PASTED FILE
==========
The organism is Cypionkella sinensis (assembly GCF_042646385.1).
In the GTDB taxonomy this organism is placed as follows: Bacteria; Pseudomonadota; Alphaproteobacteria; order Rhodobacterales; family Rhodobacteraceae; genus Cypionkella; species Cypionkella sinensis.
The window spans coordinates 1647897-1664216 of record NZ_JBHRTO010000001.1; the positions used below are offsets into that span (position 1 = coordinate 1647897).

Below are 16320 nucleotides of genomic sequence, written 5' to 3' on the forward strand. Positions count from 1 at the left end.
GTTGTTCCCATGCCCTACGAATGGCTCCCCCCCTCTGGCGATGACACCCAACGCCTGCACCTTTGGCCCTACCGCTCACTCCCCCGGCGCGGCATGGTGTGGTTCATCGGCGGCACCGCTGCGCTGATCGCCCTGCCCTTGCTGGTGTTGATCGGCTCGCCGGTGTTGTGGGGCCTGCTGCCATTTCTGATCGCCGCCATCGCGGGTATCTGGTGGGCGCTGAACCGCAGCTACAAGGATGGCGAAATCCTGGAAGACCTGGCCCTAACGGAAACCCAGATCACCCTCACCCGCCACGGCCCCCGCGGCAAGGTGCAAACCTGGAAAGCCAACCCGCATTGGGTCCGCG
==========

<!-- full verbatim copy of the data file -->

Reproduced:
The organism is Cypionkella sinensis (assembly GCF_042646385.1).
In the GTDB taxonomy this organism is placed as follows: Bacteria; Pseudomonadota; Alphaproteobacteria; order Rhodobacterales; family Rhodobacteraceae; genus Cypionkella; species Cypionkella sinensis.
The window spans coordinates 1647897-1664216 of record NZ_JBHRTO010000001.1; the positions used below are offsets into that span (position 1 = coordinate 1647897).

Below are 16320 nucleotides of genomic sequence, written 5' to 3' on the forward strand. Positions count from 1 at the left end.
GTTGTTCCCATGCCCTACGAATGGCTCCCCCCCTCTGGCGATGACACCCAACGCCTGCACCTTTGGCCCTACCGCTCACTCCCCCGGCGCGGCATGGTGTGGTTCATCGGCGGCACCGCTGCGCTGATCGCCCTGCCCTTGCTGGTGTTGATCGGCTCGCCGGTGTTGTGGGGCCTGCTGCCATTTCTGATCGCCGCCATCGCGGGTATCTGGTGGGCGCTGAACCGCAGCTACAAGGATGGCGAAATCCTGGAAGACCTGGCCCTAACGGAAACCCAGATCACCCTCACCCGCCACGGCCCCCGCGGCAAGGTGCAAACCTGGAAAGCCAACCCGCATTGGGTCCGCG